It’s no secret or special advice, love your job and it won’t feel like work, and before you know it your knowledge base and ‘abilities’ will start expanding exponentially and you will become more ‘valuable’ to an organisation.

That’s when you start seeing the bigger numbers and that’s when other options start to appear.

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Anglesey: UK’s first “plastic-free” county

Anglesey, an island off Wales’ northwest coast, has become the UK’s first “plastic-free” county.

Plastic Free Community status was awarded by Surfers Against Sewage after the island met the five objectives set by the marine conservation group.

The movement forms part of the organization’s wider effort to combat plastics in the ocean, which also includes asking individuals to reduce their plastic consumption and lobbying government for new legislation.

“It’s not about removing all plastic from our lives,” Surfers Against Sewage says. “It’s about kicking our addiction to avoidable single-use plastic, and changing the system that produces it.”

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The world’s highest bridge

The Duge Beipanjiang Bridge (also called the Beipanjiang Bridge or the Duge Bridge) is a concrete cable-stayed bridge that carries four lanes across the Beipan River. Connecting Xuanwei in the Yunnan Province and Liupanshui in Guizhou, the bridge reduces travel times between the two cities from four hours to just over an hour.

It was a massive construction project, and the designers kept having to move the final location of the bridge higher and higher to avoid caves and cracking in the karst mountains at either side of the valley.

The eastern tower of the bridge is 883 feet tall, which is up there among the tallest bridges in the world. Even more impressive, however, is the huge expanse between the road deck and the river below. The deck is 1,854 feet—or over a third of a mile—above the average water level of the river. For perspective, the Golden Gate Bridge in San Francisco has a clearance of about 220 feet. Chicago’s Sears Tower would fit under the Beipanjiang Bridge with 400 feet to spare, while London’s 30 St Mary Axe (The Gherkin) would fit under the bridge three times over.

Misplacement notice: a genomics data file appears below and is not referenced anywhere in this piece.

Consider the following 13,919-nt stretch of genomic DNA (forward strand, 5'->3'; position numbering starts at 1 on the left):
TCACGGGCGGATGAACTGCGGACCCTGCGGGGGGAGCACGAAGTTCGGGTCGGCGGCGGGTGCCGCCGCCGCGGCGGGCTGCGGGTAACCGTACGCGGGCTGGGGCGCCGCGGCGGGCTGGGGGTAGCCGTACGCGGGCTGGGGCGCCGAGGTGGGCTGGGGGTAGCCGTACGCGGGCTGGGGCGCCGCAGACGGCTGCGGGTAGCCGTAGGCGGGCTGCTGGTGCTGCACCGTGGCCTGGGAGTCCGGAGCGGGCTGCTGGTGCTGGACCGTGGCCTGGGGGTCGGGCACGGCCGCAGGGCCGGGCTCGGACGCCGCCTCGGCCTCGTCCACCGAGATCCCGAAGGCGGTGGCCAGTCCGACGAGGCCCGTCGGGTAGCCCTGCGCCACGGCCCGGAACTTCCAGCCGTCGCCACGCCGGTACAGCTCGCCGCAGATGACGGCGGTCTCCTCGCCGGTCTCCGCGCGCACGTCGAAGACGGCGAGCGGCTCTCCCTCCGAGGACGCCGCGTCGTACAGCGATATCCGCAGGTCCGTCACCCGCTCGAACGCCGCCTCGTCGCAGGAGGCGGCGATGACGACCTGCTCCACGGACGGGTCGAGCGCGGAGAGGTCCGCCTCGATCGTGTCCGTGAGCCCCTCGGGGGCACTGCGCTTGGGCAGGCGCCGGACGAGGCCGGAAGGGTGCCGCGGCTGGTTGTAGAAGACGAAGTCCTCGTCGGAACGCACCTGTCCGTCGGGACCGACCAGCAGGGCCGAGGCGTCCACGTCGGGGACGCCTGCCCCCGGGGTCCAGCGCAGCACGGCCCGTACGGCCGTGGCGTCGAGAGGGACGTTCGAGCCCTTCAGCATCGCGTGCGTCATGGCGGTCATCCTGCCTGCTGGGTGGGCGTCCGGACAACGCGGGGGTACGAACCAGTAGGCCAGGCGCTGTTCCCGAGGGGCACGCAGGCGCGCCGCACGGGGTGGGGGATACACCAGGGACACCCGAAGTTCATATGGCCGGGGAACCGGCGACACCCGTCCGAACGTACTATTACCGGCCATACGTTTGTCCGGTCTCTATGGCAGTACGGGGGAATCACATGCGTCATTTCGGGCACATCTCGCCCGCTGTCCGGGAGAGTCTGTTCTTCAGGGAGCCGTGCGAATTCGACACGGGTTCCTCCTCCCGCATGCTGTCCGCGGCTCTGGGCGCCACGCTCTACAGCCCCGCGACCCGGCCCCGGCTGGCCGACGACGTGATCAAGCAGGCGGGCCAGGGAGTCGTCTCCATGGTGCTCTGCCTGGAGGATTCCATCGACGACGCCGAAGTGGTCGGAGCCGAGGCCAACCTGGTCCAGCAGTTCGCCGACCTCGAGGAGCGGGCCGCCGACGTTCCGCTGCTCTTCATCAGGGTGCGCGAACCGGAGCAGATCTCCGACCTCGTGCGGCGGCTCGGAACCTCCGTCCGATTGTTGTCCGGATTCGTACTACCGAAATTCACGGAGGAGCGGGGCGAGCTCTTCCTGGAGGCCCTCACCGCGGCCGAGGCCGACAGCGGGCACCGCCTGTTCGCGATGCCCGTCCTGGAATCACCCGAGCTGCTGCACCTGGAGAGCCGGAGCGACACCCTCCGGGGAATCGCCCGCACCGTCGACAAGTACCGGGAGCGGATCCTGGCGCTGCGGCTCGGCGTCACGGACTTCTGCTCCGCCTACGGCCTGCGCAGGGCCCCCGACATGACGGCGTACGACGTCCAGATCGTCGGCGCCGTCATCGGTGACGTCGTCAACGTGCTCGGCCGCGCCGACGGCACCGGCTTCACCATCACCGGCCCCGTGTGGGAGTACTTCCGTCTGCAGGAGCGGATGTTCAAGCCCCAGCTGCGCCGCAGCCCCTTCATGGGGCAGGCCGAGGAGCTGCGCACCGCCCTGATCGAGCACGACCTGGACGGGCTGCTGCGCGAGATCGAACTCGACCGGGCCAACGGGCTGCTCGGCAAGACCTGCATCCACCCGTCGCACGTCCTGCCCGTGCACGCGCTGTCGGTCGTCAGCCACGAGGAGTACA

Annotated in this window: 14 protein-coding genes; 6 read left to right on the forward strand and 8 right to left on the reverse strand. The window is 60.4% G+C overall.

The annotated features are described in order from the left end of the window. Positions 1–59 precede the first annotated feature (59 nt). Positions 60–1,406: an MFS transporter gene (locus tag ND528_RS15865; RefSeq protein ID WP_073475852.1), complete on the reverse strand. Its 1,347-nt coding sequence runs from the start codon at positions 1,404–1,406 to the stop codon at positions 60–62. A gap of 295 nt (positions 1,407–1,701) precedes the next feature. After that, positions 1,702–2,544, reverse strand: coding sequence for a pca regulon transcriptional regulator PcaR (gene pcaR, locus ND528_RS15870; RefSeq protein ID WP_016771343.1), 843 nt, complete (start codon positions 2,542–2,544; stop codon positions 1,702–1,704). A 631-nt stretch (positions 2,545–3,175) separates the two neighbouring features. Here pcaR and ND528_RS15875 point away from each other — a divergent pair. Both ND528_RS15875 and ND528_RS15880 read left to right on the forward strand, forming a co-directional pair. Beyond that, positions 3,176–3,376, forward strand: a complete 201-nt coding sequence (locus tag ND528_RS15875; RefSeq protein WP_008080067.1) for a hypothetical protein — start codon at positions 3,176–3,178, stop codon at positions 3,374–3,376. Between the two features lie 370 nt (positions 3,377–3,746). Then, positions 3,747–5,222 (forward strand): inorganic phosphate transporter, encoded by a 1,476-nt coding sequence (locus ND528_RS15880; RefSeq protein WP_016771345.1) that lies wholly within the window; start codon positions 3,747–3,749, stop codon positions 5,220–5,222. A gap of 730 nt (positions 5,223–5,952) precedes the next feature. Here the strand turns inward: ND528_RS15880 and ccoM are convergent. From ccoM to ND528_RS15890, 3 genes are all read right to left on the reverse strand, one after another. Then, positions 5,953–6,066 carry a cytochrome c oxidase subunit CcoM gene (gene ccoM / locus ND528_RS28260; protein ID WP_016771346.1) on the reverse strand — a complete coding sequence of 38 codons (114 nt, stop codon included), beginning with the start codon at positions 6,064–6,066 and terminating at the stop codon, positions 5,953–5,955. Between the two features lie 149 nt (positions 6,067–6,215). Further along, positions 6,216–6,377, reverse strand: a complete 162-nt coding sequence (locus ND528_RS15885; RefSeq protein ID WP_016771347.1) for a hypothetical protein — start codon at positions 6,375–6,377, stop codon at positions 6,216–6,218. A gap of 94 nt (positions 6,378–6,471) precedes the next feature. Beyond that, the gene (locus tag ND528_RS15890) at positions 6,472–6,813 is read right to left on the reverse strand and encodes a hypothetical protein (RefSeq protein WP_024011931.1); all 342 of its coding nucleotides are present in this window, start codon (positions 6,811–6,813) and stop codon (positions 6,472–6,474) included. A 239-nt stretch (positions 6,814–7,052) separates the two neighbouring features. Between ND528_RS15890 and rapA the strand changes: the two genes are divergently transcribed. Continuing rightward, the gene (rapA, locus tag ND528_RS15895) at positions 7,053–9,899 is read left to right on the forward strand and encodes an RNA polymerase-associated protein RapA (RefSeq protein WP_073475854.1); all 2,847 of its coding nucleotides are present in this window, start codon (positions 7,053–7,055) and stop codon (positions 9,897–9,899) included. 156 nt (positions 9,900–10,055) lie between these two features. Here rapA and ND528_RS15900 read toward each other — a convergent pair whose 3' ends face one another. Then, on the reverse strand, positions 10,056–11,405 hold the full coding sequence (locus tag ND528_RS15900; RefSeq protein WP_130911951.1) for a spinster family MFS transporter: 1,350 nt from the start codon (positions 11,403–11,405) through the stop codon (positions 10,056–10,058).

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Ethiopia burns waste to produce energy

This innovative power plant in Ethiopia burns waste to produce enough energy for up to a quarter of homes in the capital city, Addis Ababa.

The plant also produces water, eco-friendly bricks and creates hundreds of local jobs.

In the film, Global Managing Director, Samuel Alemayehu, talks us through how the project works and the impact and benefits it has for Ethiopia.

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Ireland to plant more trees to combat climate change

It’s already known as the ‘Emerald Isle’, but the Irish government wants to make the country even greener, by planting trees to tackle climate change.

Policymakers set a planting target of 440 million trees by 2040 – or around 22 million trees per year, a government spokeswoman told The Irish Times.

Of these, 70% are set to be conifers and will be 30% broad leaves.

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“E-Ferry Ellen”, the world’s largest all-electric ferry makes its maiden voyage

“E-Ferry Ellen”, the world’s largest all-electric ferry, has made its maiden voyage connecting the island of Aerø, population 6,000, to the rest of Denmark. The route is 22 nautical miles long.

The ferry, which now connects the Danish ports of Søby and Fynshav, was built at the shipyard on the island of Als through a partnership between Aerø Municipality and the European Union. The project is part of Danish Natura, which aims to provide environmentally friendly transport for local residents. It was initiated in 2015 and was funded by the EU through the Horizon 2020 and Innovation Program.

The ship, capable of carrying 30 vehicles and 200 passengers, is powered by a battery system with an unprecedented capacity of 4.3MWh provided by Leclanché SA (SIX: LECN), one of the world’s leading energy storage companies. The operators estimate the electric ferry will save over 2,000 tons of CO2 per year in its operation.